Priority Health posted strong earnings and membership growth in 2015 for both its commercial and Medicaid health plans.
The Grand Rapids-based Priority Health recorded net income of $91.1 million for 2015 on its commercial health plans, essentially equaling 2014 net income of $91.3 million, according to an annual financial report filed with the Michigan Department of Insurance and Financial Services. The 2015 result came on total revenues of $2.18 billion, a net underwriting gain of $57.8 million on health policies, and a $28.2 million net investment gain.
Chief Financial Officer Mary Anne Jones called 2015 “another really strong year” with a balance of strong membership growth and sustainable financial performance that’s gone “right as planned.”
“Over the last two years, we’ve been seeing a nice, steady level of growth and financial performance,” Jones said. “We’re anticipating that the future should continue to deliver those results.”
Membership for Priority Health’s HMO, point-of-service, Medicare Advantage and Medigap policies increased during the year to 411,670 as of Dec. 31, an increase of more than 13 percent from a year earlier.
Priority Health’s Medicaid business, Priority Health Choice Inc., made $15.1 million in 2015 on total revenues of $452.0 million, according to its annual financial report filed with the state. The Medicaid plan grew membership by 15 percent during 2015 to 115,522.
The 2015 results for Priority Health Choice include a $9.3 million transfer from a medical claims reserve fund, and compares with net income of $203,386 on total revenues of $341.0 million a year ago.
Priority Health Choice anticipated pent-up demand from clients after the state expanded Medicaid eligibility in April 2014 under the federal Affordable Care Act, Jones said. When demand came in lower than expected, the health plan during 2015 released some of the reserve funds from the prior year, she said.
When combined with fully-insured health policies, Priority Health’s overall membership ended 2015 at 660,575 and has since grown to more than 715,000 as of March, Jones said.
As Priority Health maintained the bottom line in 2015, chief rival Blue Cross Blue Shield of Michigan recorded a “modest” $68 million loss for 2015 that’s attributed to one-time charges to settle litigation and from losses in its heavily-subsidized Medigap supplemental policies for Medicare recipients.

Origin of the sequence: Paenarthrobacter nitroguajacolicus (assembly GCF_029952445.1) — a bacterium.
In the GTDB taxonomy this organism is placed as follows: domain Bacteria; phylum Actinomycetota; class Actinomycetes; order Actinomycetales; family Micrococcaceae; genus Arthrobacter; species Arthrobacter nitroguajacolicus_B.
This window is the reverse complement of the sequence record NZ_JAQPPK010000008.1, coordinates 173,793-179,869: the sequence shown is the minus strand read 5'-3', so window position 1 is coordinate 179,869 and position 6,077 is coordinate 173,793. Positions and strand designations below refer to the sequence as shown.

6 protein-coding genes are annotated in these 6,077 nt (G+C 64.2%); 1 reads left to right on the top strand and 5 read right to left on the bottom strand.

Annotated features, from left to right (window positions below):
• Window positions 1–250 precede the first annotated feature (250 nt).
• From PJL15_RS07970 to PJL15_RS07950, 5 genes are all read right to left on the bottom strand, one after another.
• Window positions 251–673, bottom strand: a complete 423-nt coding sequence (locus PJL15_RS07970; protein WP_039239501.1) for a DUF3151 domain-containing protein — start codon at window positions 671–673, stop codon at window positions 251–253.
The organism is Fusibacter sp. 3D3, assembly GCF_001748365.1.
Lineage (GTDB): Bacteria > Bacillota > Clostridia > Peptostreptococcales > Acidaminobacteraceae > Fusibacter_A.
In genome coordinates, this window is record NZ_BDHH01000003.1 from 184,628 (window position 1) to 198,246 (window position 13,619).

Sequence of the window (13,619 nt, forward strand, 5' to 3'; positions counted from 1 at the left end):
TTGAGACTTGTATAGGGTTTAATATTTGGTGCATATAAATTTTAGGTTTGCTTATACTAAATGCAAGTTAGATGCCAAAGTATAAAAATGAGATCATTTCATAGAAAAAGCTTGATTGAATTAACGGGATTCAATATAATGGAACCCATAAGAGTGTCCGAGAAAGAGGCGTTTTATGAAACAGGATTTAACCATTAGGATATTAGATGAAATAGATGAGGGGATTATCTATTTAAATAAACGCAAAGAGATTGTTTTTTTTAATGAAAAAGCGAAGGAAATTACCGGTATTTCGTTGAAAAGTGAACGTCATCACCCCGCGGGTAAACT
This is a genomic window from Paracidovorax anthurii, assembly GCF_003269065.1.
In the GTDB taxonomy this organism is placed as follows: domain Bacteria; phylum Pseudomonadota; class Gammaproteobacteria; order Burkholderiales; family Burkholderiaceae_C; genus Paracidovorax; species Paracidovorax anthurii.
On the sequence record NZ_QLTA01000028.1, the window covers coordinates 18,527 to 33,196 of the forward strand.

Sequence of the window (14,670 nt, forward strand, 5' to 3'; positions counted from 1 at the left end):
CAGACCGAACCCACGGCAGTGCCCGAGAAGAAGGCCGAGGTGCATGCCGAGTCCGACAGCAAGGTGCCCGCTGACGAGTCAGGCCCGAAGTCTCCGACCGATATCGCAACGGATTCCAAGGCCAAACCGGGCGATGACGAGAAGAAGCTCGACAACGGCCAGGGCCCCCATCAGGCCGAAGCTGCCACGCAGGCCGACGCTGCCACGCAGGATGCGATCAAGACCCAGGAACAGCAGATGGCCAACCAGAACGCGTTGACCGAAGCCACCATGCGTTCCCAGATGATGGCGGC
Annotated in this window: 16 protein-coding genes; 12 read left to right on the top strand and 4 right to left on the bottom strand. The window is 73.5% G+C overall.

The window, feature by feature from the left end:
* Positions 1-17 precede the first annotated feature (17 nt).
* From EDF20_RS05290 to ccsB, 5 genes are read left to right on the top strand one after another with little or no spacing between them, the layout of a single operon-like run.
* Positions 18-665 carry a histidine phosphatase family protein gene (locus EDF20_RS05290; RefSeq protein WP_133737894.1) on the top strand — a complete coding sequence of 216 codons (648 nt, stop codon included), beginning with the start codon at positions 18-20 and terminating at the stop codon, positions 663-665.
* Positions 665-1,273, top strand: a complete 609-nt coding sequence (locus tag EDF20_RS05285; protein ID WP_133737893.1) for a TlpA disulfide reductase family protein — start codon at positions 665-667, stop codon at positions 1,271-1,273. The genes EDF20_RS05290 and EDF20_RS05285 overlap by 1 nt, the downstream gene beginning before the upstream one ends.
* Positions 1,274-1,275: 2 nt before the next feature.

Minus the costs of approximately $200 million for the Medigap subsidies and $300 million to settle the litigation, Blue Cross Blue Shield would have finished 2015 above the break-even mark, said Vice President of Finance Paul Mozak.
“We worked diligently as a nonprofit mutual to manage our financial performance in 2015,” Mozak said. “While we always seek reasonable, positive margins, it’s not uncommon that events can happen during the course of the year to turn margins negative, and that’s what occurred in 2015.”
The $68 million net loss for 2015 includes all of Blue Cross Blue Shield’s nonprofit and for-profit subsidiaries and came on total revenues of $24.2 billion. The bottom line translates to a negative margin of about 0.3 percent, Mozak said. Subsidies for Medigap policies will end in 2016, he added.
Blue Cross Blue Shield’s overall annual results for 2015 compare with 2014 net income of $272 million on total revenues of $23.1 billion for a 1.2 percent margin.
The loss in Blue Cross Blue Shield’s health insurance business alone was far deeper, $344.2 million on revenues of $7.5 billion, with a $572.9 million underwriting loss on health policies and a $206.7 million gain on investments. That compares with 2014 net income of $295.0 million on $7.44 billion in revenues, a $97.5 million underwriting gain, and $208.3 million in investment income.
2015 was the first time that Blue Cross Blue Shield did not lose money on individual health policies, Mozak said. Blue Cross Blue Shield in past years has recorded losses in the individual market in excess of $100 million.
“We have the right products at the right price, and we’ve been successful in the individual market for 2015,” Mozak said.
The turnaround came amid what Blue Cross Blue Shield spokesman Andy Hetzel calls an “extremely volatile” individual market that continues to mature. Despite the volatility, “we remain committed to the individual market for the long term,” Hetzel said.
The company’s HMO subsidiary, Blue Care Network, recorded net income of $18.0 million on total revenues of $32.5 billion, and a net underwriting loss of $1.8 million and net investment income of $26.7 million.
The state’s largest health insurer added nearly 45,000 members during 2015 to grow membership to 4.53 million, including Blue Care Network.